Photonic chips can calculate optimal shape of light for next-gen wireless systems
Optical wireless may no longer have any obstacles. A study by Politecnico di Milano, conducted together with Scuola Superiore Sant'Anna in Pisa, the University of Glasgow and Stanford University, and published in Nature Photonics, has made it possible to create photonic chips that mathematically calculate the optimal shape of light to best pass through any environment, even one that is unknown or changing over time.
The problem is well known: light is sensitive to any form of obstacle, even very small ones. Think, for example, of how we see objects when looking through a frosted window or simply when our glasses get foggy. The effect is quite similar on a beam of light carrying data streams in optical wireless systems: the information, while still present, is completely distorted and extremely difficult to retrieve.
The devices developed in this research are small silicon chips that serve as smart transceivers: working in pairs, they can automatically and independently 'calculate' what shape a beam of light needs to be in order to pass through a generic environment with maximum efficiency. And that's not all: they can also generate multiple overlapping beams, each with its own shape, and direct them without them interfering with each other; in this way, the transmission capacity is significantly increased, just as required by next-generation wireless systems.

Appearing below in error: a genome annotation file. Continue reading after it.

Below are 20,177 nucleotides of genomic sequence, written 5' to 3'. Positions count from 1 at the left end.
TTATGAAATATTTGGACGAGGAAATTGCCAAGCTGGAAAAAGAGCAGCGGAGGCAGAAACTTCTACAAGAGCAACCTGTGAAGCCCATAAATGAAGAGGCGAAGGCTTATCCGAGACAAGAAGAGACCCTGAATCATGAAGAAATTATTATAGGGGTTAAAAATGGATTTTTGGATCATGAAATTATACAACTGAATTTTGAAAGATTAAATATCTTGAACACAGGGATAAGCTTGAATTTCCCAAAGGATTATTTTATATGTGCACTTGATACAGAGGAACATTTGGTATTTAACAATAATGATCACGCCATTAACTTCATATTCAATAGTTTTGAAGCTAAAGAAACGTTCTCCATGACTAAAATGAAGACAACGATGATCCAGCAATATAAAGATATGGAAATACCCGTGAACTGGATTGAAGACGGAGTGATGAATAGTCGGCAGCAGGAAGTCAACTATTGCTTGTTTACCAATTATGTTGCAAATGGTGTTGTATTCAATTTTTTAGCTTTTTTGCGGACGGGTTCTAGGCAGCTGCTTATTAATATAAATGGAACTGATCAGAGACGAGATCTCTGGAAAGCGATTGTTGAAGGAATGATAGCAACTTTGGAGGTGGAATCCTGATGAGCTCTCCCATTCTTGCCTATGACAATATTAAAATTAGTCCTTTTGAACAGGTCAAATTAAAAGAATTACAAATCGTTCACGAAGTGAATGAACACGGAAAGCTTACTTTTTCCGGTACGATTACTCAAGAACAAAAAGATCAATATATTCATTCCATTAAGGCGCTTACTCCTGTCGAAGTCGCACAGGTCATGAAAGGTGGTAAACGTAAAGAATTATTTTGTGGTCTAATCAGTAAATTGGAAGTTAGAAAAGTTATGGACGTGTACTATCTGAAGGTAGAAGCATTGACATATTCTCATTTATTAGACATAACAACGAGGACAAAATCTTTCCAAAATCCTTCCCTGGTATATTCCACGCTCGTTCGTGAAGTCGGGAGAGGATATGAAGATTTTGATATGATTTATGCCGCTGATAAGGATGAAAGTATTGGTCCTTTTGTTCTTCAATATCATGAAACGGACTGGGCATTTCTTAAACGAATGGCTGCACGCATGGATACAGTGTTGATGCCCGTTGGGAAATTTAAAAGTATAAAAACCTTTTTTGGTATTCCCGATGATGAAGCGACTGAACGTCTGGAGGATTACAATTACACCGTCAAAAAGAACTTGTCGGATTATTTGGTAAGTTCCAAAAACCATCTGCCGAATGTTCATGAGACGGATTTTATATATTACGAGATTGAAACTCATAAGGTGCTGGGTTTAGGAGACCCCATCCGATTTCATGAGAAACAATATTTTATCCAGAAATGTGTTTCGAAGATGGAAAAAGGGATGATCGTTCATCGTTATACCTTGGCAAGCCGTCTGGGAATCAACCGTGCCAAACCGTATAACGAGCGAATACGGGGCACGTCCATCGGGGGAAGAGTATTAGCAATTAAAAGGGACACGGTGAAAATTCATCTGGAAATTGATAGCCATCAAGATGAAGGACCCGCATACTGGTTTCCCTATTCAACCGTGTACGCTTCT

"Our chips are mathematical processors that make calculations with light very quickly and efficiently, almost with no energy consumption. The optical beams are generated through simple algebraic operations, essentially sums and multiplications, performed directly on the light signals and transmitted by micro-antennas directly integrated on the chips. This technology offers many advantages: extremely easy processing, high energy efficiency, and an enormous bandwidth exceeding 5000 GHz," Francesco Morichetti, Head of the Photonic Devices Lab of Politecnico di Milano, explains.
"Today, all information is digital, but in fact, images, sounds, and all data are inherently analog. Digitization does allow for very complex processing, but as the volume of data increases, these operations become increasingly less sustainable in terms of energy and computation. Today, there is great interest in returning to analog technologies, through dedicated circuits (analog co-processors) that will serve as enablers for the 5G and 6G wireless interconnection systems of the future. Our chips work just like that," Andrea Melloni, Director of Polifab, Politecnico di Milano's micro and nanotechnology center, says.
"Analog computing using optical processors is crucial in numerous application scenarios that include mathematical accelerators for neuromorphic systems, high-performance computing (HPC) and artificial intelligence, quantum computers and cryptography, advanced localization, positioning and sensor systems, and in general, in all systems where the processing of large amounts of data at very high speed is required," adds Marc Sorel, Professor of Electronics at the TeCIP Institute (Telecommunications, Computer Engineering, and Photonics Institute) of Scuola Superiore Sant'Anna.
More information: SeyedMohammad SeyedinNavadeh et al, Determining the optimal communication channels of arbitrary optical systems using integrated photonic processors, Nature Photonics (2023). DOI: 10.1038/s41566-023-01330-w
Journal information: Nature Photonics
Provided by Polytechnic University of Milan